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Review – Steve Stred’s The Stranger

My first introduction to Steve Stred was his novella The Girl Who Hid In The Trees. That novella was one that took me completely by surprise. It depicted a group of children, troubled by disappearances, who end up spending a night in the woods to disprove a local legend. What follows is a series of horrific encounters that flay the mind of the reader. The most impressive thing about the novella was the way it developed its characters, and the relationships between them, in such a short space; an all-too-convincing portrayal of adolescent anxiety, love, and friendship. The other thing that impressed me was Stred’s ability to ‘go there’. We see some pretty horrifying things happen to these people we come to care about. I greatly admired Stred’s fearlessness.

I knew that Stred was a major talent working in the field of horror from that moment. So, when I saw he had released another novel, titled ominously The Stranger, I knew I had to get my hands on a copy.

The Stranger sees us returning to the woods, which seem to be a source of anxiety or perhaps intrigue for the author. This time, we follow a family: Malcom, a hard-working but racist son-of-a-bitch, his wife Sam, and his two children, Britney and Tom. The family spends every year at the same nature resort. It’s almost as if Malcom is drawn to this place, though he isn’t sure why. He assumes it’s just because of the hiking, nature trails, and bike paths.

This year, however, things are different. The camp is being run by a strange man in an expensive suit and a necklace of what looks like (surely it can’t be) human teeth. And, even more to Malcom’s annoyance, they have a new neighbour, a native American man called Wandering River that Malcolm instantly dislikes. Steve deftly portrays the inherent racism at play without laying it on too thick. He drops us subtle clues throughout about Malcom’s attitudes and motivations which explain his actions and behaviours later on.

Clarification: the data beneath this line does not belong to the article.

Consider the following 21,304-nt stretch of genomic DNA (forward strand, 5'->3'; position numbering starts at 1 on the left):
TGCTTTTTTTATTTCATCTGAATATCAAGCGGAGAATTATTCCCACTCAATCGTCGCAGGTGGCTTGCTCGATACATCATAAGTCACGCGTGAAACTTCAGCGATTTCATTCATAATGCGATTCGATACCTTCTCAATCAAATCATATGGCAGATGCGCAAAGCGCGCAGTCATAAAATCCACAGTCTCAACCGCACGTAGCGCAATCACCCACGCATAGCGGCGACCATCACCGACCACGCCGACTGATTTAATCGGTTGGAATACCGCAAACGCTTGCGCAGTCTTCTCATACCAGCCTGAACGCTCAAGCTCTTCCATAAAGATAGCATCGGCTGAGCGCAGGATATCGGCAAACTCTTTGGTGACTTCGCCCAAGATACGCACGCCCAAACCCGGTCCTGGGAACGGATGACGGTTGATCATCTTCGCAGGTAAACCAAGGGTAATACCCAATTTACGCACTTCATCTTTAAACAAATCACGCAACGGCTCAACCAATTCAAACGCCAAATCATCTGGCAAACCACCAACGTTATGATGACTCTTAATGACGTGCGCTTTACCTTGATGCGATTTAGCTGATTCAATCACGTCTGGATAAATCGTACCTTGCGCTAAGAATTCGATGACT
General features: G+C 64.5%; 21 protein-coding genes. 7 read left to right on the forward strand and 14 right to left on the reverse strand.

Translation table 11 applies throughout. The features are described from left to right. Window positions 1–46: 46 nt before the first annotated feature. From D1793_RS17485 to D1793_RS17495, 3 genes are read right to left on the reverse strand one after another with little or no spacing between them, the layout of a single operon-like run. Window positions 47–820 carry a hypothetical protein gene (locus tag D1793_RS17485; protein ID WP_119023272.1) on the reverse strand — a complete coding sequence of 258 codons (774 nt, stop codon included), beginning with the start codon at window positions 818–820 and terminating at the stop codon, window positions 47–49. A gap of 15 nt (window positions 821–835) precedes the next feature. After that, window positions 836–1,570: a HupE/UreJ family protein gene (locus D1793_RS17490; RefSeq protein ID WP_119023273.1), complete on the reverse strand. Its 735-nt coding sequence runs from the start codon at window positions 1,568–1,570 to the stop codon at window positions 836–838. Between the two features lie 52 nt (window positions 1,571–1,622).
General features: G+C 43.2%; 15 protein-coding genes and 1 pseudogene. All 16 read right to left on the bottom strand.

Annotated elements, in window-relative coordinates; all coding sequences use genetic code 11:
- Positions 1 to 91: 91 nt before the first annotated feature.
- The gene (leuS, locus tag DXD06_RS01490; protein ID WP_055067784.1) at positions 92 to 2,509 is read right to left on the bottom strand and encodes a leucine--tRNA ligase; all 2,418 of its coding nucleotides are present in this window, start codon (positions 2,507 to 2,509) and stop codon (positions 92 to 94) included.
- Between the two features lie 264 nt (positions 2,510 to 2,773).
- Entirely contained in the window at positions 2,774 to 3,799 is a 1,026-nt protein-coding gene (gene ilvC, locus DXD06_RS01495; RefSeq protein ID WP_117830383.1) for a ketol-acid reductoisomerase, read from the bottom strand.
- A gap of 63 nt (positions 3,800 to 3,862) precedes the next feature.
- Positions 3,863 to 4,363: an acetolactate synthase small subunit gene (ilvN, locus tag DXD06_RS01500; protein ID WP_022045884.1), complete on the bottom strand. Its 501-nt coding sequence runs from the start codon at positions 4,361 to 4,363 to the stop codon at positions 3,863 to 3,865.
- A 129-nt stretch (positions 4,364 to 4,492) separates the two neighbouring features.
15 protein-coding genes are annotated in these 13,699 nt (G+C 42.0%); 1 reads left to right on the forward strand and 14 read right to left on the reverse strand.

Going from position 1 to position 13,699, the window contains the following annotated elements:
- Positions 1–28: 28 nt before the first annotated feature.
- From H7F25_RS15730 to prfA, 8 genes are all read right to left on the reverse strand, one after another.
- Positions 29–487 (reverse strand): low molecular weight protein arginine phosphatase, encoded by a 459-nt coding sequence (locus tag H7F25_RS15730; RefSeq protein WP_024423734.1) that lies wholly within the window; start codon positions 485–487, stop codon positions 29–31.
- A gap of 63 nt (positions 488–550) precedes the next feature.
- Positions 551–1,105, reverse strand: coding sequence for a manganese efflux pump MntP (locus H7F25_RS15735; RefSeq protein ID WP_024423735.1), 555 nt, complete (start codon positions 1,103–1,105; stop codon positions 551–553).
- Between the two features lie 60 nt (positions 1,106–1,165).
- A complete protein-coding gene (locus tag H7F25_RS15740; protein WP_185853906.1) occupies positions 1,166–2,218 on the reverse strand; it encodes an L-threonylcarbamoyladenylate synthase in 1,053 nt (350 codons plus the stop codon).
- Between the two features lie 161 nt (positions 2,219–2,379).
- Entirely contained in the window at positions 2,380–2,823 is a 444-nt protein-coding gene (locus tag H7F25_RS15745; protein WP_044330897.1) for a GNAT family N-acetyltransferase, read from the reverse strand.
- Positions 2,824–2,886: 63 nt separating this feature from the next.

We sense Malcolm’s distain not only towards Native Americans, but also towards his environment. In other hands, Steve’s two big themes: our environmental footprint and the lack of equality in modern society, could be clunky or even preachy, but he ensures that we are invested in the characters and that the story itself remains king. Throughout, we alternate between sympathy and loathing, between understanding and repulsion. These undertones build along with the horror-tension, until one explosive scene where all hell breaks loose, and Malcolm and his family will never be the same again.

You see, Malcolm’s family take something from one of the ancient structures lying in the depths of the park. Now, the spirit that presides over the forest, the being known only as The Stranger, must take something from them…

Steve Stred’s handling of the supernatural elements in The Stranger is so potent it’s alarming, genuinely making me want to turn the light on at night. He shifts genre effortlessly: from family drama with racial undertones, to explosive Evil Dead-style splatterpunk, to a dark quest into an almost fantastical landscape. His explosive storytelling feels a little like the pacy prose of the great Carlton Mellick III, but with an added mix of bleak Japanese horror (Stred’s horror is similarly all-powerful and inescapable, which makes it all the more terrifying). The Stranger is even more effective than The Girl Who Hid In The Trees because he holds back for the first third or so of the book, building our expectation to excruciating levels. There are so many memorable moments in this story, both of the horrifying and emotive kind. His unflinching portrayal of loss and human suffering sets him apart from many other writers.